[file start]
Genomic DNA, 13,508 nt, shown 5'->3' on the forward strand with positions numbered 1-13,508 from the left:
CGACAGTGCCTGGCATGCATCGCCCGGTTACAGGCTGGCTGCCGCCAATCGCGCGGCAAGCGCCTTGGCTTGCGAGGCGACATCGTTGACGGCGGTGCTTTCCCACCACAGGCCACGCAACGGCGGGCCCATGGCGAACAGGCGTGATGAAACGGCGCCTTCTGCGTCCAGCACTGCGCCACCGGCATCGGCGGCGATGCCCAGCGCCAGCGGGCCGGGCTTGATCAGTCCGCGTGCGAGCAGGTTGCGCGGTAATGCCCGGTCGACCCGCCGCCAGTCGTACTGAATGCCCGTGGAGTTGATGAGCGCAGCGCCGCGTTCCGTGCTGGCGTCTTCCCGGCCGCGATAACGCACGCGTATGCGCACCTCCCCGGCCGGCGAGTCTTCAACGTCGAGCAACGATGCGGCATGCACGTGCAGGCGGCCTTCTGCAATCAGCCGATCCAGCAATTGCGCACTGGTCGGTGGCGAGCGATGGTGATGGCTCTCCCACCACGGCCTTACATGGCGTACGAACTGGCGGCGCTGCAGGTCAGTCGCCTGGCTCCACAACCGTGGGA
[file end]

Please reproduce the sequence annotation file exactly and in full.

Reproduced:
Genomic DNA, 13,508 nt, shown 5'->3' on the forward strand with positions numbered 1-13,508 from the left:
CGACAGTGCCTGGCATGCATCGCCCGGTTACAGGCTGGCTGCCGCCAATCGCGCGGCAAGCGCCTTGGCTTGCGAGGCGACATCGTTGACGGCGGTGCTTTCCCACCACAGGCCACGCAACGGCGGGCCCATGGCGAACAGGCGTGATGAAACGGCGCCTTCTGCGTCCAGCACTGCGCCACCGGCATCGGCGGCGATGCCCAGCGCCAGCGGGCCGGGCTTGATCAGTCCGCGTGCGAGCAGGTTGCGCGGTAATGCCCGGTCGACCCGCCGCCAGTCGTACTGAATGCCCGTGGAGTTGATGAGCGCAGCGCCGCGTTCCGTGCTGGCGTCTTCCCGGCCGCGATAACGCACGCGTATGCGCACCTCCCCGGCCGGCGAGTCTTCAACGTCGAGCAACGATGCGGCATGCACGTGCAGGCGGCCTTCTGCAATCAGCCGATCCAGCAATTGCGCACTGGTCGGTGGCGAGCGATGGTGATGGCTCTCCCACCACGGCCTTACATGGCGTACGAACTGGCGGCGCTGCAGGTCAGTCGCCTGGCTCCACAACCGTGGGA